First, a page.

School community celebrates first designation as ‘Blue Ribbon School’ by U.S. Dept. of Education
WILMINGTON — Rising test scores, high school acceptances and community service are among the things a group of eighth-grade students at St. John the Beloved said set their school apart and why it has been recognized as a 2016 Blue Ribbon School by the U.S. Department of Education.
St. John’s is one of five schools in Delaware to receive the designation. Christ the Teacher Catholic School was also honored. No more than 50 nonpublic schools nationwide may be named Blue Ribbon schools in a given year.
St. John the Beloved, which will mark its 60th year in 2017, will celebrate its first Blue Ribbon designation on Nov. 10. Bishop Malooly will preside at a Mass, and the Blue Ribbon flag will be raised. More activities could be planned by then, school administrators said.
Richard Hart, in his ninth year as principal at St. John the Beloved, said it means a lot to gain recognition for what he and his staff have known all along.
“It’s just a validation of the good things that happen in our school,” he said. “We don’t talk about it enough. Our parents say, ‘We know St. John’s is a good school.’ But when an outside group is telling you you’re a Blue Ribbon School, that really validates what you do.”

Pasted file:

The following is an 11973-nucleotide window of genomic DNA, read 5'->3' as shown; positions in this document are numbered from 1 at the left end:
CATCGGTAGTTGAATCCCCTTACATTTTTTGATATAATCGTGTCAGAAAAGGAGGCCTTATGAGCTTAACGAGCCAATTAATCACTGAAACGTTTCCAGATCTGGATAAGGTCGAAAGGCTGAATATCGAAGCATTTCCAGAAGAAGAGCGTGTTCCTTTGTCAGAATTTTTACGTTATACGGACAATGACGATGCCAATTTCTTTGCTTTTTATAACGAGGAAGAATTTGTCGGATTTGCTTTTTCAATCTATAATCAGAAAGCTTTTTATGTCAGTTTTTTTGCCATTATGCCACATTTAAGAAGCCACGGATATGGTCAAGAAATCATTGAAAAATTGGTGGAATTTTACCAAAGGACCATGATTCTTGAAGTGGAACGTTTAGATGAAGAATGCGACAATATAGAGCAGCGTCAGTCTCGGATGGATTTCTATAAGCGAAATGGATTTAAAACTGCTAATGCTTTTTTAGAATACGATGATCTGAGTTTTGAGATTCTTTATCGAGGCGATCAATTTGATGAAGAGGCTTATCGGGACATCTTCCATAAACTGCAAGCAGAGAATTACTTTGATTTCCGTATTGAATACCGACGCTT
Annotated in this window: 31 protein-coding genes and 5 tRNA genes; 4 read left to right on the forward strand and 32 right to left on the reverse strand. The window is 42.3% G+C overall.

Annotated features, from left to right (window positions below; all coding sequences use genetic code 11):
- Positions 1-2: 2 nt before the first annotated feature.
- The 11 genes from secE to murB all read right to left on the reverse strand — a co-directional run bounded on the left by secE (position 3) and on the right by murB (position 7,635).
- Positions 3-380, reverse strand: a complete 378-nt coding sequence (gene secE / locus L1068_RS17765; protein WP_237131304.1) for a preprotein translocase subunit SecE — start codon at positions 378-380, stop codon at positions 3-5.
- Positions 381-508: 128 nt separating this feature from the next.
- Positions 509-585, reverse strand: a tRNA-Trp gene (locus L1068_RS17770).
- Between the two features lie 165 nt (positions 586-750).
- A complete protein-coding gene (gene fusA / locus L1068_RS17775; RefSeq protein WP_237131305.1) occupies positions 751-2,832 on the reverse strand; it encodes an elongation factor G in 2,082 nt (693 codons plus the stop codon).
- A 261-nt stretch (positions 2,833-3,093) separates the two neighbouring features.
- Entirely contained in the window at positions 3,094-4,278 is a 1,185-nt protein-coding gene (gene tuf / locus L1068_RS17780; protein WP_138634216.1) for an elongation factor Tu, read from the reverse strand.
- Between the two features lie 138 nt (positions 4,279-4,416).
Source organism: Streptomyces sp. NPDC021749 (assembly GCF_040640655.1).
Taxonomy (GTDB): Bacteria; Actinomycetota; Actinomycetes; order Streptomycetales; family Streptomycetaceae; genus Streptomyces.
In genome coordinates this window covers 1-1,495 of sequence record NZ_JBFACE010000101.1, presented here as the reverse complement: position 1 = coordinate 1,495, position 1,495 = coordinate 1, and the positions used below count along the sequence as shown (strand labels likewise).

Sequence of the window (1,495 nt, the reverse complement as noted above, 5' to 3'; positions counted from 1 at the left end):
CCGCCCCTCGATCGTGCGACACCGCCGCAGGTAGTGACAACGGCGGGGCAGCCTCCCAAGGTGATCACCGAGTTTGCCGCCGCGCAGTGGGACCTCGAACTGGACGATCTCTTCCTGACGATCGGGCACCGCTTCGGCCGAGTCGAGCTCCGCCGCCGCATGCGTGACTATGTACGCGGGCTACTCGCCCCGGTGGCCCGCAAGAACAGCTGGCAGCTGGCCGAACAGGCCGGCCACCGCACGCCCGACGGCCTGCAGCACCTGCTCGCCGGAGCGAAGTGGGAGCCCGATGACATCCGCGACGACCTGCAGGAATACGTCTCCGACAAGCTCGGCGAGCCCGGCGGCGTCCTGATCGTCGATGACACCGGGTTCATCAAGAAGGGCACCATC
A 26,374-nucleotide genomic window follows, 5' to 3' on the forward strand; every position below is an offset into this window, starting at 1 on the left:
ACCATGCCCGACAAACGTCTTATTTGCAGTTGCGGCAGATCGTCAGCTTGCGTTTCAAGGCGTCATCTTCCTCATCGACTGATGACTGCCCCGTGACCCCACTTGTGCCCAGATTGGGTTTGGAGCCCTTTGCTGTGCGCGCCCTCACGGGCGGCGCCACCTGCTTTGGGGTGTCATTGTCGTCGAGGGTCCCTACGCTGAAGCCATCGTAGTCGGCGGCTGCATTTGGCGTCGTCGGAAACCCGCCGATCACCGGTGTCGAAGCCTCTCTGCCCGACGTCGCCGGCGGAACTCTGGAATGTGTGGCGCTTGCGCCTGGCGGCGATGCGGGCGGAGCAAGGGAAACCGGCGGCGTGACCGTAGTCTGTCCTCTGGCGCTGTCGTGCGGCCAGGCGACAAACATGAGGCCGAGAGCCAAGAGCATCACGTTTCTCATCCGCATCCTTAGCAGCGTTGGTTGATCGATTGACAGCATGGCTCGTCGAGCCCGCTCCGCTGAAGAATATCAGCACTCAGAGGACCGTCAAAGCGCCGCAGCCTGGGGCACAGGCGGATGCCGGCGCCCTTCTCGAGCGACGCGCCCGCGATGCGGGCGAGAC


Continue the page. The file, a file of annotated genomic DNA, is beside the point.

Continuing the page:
Mary Lou Soltys, the school’s assistant principal, said the committee that evaluated St. John the Beloved during its last re-accreditation process suggested they apply for Blue Ribbon status.
“That energized us to really get cracking on this,” she said.
She spearheaded the effort, interviewing students, teachers and parents; collecting mountains of data; and answering 12 essay questions addressing every facet of school life. Terra Nova scores are of particular importance to the evaluators, she said, and the school must have a foreign language as part of the curriculum.
Student government leaders at St. John the Beloved, all in eighth grade, were not hesitant to talk about what their school brings to the table. Michael Cotrotsios said 100 percent of the eighth-graders are accepted to the high school of their choice. For those students who need or want additional help in that area, St. John’s offers a high school prep course.
April Elliott noted that the curriculum is updated every five years, and the teachers are not married to one style of teaching. If a different style is needed to reach the students, the teachers adapt.
“They’re very dedicated, and they want you to do your best. They want you to get into the high school of your choice. And the eighth-grade teachers, they’ve all been here the longest,” April said.
Grace Dohl and Natalia Delgado talked about the activities available, including band, sports and community service. There is an activity period each week, and one of the clubs is dedicated to service. Natalia is in the Kids’ Care Club, which has collected boxes of clothing to send to Nicaragua. The service extends beyond the school.